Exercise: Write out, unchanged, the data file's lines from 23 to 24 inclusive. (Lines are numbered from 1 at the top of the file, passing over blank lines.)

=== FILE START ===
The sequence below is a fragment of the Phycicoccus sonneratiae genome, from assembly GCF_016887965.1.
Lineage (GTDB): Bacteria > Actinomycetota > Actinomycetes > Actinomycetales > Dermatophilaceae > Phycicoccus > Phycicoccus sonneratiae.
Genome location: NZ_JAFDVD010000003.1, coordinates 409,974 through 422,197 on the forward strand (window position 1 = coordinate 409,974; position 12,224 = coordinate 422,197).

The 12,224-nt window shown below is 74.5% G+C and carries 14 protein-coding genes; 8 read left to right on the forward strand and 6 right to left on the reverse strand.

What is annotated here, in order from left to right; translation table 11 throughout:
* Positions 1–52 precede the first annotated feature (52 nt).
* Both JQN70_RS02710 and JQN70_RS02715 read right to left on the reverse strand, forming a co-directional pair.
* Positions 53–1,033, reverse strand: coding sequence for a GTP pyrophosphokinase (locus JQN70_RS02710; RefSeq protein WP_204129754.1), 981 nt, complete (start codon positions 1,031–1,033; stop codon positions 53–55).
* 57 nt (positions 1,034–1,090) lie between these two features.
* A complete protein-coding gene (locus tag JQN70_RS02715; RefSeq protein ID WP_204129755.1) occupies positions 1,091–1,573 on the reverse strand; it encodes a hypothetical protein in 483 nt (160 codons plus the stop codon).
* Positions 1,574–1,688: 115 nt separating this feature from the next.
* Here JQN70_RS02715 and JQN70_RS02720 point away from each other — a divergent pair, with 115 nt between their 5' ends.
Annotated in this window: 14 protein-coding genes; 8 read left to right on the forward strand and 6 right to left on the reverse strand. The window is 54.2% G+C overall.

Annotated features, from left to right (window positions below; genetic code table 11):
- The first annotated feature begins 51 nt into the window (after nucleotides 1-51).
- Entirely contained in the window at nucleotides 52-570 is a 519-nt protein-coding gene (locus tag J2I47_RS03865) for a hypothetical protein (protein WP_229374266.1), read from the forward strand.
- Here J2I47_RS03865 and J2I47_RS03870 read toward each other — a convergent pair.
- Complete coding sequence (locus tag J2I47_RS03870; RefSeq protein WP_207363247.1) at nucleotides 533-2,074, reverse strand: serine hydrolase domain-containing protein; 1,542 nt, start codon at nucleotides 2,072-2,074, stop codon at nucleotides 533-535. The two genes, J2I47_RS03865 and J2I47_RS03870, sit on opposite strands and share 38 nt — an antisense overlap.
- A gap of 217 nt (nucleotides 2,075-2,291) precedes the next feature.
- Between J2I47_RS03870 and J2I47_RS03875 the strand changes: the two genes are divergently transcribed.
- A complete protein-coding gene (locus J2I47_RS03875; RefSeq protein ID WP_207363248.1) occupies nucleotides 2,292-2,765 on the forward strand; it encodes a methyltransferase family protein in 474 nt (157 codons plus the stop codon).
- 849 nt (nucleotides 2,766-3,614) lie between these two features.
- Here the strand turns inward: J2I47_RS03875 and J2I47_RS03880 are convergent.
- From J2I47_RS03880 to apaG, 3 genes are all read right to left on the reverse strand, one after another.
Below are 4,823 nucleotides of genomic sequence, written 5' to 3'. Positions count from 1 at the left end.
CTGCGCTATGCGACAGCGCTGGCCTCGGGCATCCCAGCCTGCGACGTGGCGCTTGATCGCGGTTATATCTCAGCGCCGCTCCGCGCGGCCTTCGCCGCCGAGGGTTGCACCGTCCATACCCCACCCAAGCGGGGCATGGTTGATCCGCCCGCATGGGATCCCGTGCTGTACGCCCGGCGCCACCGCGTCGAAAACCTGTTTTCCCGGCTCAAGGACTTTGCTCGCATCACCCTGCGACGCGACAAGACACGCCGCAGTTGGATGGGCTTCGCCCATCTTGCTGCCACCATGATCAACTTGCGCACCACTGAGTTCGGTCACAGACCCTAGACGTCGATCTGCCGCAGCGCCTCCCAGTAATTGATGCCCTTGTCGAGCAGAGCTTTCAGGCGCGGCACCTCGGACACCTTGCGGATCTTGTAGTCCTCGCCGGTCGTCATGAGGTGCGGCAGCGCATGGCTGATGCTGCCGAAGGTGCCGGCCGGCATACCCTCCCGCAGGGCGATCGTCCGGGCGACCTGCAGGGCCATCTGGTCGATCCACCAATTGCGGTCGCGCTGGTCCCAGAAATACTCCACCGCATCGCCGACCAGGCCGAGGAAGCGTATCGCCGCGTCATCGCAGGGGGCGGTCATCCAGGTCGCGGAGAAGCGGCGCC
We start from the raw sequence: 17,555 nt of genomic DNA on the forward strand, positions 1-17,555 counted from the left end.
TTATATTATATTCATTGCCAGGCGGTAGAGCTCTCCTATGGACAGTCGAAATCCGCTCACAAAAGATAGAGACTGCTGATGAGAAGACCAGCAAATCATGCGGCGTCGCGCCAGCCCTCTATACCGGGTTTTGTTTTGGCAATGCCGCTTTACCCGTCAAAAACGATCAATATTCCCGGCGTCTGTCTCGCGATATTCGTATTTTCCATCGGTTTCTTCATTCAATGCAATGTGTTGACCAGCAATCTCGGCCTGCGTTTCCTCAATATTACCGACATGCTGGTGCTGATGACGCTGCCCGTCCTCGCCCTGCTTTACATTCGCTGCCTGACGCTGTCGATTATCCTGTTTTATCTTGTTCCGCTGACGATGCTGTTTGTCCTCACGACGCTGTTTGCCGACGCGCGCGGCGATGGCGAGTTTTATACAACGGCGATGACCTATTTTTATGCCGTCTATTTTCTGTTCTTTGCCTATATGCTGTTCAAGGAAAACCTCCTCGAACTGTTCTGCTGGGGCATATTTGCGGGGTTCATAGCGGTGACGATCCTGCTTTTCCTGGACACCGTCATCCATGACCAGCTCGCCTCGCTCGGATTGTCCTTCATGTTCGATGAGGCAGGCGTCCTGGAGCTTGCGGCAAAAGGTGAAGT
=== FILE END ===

- Here the strand turns inward: J2I47_RS03875 and J2I47_RS03880 are convergent.
- From J2I47_RS03880 to apaG, 3 genes are all read right to left on the reverse strand, one after another.